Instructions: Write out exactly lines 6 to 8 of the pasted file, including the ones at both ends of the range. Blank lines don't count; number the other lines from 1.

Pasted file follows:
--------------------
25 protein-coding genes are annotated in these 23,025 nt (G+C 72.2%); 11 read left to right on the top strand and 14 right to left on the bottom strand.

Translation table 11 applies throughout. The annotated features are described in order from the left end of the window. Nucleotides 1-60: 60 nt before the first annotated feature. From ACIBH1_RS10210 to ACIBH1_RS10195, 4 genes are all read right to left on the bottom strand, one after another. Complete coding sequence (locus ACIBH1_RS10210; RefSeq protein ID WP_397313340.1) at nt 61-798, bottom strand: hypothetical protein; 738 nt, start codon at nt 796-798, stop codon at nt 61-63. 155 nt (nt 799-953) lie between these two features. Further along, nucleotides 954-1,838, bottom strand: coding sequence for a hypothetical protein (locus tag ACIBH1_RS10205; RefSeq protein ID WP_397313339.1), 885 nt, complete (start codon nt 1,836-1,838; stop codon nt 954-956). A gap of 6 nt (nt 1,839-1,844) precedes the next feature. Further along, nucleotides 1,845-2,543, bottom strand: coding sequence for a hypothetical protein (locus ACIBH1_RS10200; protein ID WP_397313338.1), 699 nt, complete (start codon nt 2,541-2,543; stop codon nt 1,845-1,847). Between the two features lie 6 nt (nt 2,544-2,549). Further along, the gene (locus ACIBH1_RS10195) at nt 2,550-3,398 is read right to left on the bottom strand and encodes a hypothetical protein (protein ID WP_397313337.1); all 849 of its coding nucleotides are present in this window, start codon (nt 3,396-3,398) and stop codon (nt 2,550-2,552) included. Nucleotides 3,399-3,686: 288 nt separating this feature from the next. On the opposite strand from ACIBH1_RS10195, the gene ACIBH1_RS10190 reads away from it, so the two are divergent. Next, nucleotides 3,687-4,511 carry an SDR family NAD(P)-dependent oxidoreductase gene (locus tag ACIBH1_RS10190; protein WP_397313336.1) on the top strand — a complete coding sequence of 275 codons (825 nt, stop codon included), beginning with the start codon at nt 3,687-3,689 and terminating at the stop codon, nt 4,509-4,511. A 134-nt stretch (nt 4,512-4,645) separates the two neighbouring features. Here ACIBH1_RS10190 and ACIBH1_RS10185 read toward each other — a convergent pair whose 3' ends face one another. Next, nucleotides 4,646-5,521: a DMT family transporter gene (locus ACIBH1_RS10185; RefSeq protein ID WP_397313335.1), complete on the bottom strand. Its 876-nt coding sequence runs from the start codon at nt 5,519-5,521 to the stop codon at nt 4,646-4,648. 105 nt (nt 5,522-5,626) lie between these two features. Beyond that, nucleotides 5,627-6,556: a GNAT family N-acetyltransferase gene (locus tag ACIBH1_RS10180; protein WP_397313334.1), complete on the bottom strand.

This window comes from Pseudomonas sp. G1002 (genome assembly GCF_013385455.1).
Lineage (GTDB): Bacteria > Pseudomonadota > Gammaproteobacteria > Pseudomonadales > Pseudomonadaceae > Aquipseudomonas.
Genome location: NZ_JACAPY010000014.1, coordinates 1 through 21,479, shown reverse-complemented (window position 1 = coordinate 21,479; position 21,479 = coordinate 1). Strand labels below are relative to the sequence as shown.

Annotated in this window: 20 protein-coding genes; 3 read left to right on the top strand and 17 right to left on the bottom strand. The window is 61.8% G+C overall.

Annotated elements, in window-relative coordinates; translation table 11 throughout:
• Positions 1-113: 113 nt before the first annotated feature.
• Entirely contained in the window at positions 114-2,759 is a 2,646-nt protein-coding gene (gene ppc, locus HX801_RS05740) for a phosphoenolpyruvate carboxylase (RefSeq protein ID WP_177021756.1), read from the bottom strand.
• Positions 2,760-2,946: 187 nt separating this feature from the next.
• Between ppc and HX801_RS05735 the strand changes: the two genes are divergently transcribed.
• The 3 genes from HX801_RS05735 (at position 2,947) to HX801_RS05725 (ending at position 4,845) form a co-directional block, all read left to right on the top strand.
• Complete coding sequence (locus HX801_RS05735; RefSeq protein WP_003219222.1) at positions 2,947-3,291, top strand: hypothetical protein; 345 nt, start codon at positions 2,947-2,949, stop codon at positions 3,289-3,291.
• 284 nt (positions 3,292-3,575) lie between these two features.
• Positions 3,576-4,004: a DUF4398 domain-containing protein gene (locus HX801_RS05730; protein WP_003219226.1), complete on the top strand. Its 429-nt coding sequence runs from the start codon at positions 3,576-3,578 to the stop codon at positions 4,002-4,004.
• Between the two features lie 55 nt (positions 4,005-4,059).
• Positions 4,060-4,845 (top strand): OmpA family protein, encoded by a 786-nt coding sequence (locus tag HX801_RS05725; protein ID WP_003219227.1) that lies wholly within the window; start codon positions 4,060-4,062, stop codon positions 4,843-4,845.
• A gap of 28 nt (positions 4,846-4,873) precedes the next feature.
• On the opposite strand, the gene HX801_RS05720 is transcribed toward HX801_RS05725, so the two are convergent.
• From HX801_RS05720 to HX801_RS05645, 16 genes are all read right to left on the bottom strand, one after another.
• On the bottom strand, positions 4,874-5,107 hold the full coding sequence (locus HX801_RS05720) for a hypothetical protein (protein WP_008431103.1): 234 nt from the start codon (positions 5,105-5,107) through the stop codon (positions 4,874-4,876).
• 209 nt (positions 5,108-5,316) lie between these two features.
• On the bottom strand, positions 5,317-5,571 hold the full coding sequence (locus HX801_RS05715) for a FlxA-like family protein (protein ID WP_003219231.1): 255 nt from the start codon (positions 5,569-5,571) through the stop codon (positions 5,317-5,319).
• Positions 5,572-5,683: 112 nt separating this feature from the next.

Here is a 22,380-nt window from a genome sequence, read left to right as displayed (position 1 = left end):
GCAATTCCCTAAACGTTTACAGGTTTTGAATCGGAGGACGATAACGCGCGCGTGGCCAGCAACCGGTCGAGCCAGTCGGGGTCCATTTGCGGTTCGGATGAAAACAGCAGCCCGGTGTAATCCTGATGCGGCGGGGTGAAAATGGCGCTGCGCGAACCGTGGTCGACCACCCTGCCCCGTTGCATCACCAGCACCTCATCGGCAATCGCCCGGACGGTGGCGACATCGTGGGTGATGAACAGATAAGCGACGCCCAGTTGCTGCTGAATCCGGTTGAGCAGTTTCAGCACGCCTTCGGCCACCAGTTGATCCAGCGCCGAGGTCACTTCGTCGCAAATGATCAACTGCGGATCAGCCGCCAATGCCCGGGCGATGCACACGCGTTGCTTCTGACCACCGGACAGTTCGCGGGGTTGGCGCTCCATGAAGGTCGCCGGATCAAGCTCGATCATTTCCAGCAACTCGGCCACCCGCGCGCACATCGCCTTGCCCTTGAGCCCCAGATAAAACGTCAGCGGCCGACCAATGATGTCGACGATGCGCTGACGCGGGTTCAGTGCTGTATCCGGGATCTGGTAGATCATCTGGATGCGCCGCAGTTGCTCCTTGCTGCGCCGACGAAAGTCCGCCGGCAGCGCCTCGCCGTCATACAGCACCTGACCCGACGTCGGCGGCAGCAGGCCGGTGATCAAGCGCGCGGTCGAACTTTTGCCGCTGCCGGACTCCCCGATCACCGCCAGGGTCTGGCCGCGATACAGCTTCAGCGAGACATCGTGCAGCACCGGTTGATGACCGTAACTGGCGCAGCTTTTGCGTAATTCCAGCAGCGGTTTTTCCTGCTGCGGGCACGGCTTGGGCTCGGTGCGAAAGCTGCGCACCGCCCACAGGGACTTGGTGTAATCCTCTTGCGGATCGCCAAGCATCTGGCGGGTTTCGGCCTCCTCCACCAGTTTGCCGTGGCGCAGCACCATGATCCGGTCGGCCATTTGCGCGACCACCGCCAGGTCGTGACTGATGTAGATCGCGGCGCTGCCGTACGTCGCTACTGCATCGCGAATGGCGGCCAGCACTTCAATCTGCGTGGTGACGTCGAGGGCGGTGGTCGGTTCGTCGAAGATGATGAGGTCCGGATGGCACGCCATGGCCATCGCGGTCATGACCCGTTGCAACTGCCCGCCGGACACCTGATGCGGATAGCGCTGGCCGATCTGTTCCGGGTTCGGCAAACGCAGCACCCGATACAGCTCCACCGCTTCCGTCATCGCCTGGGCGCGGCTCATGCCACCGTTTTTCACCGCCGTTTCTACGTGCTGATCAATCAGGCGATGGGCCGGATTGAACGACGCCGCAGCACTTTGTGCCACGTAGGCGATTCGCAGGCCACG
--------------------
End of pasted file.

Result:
Annotated in this window: 20 protein-coding genes; 3 read left to right on the top strand and 17 right to left on the bottom strand. The window is 61.8% G+C overall.

Annotated elements, in window-relative coordinates; translation table 11 throughout:
• Positions 1-113: 113 nt before the first annotated feature.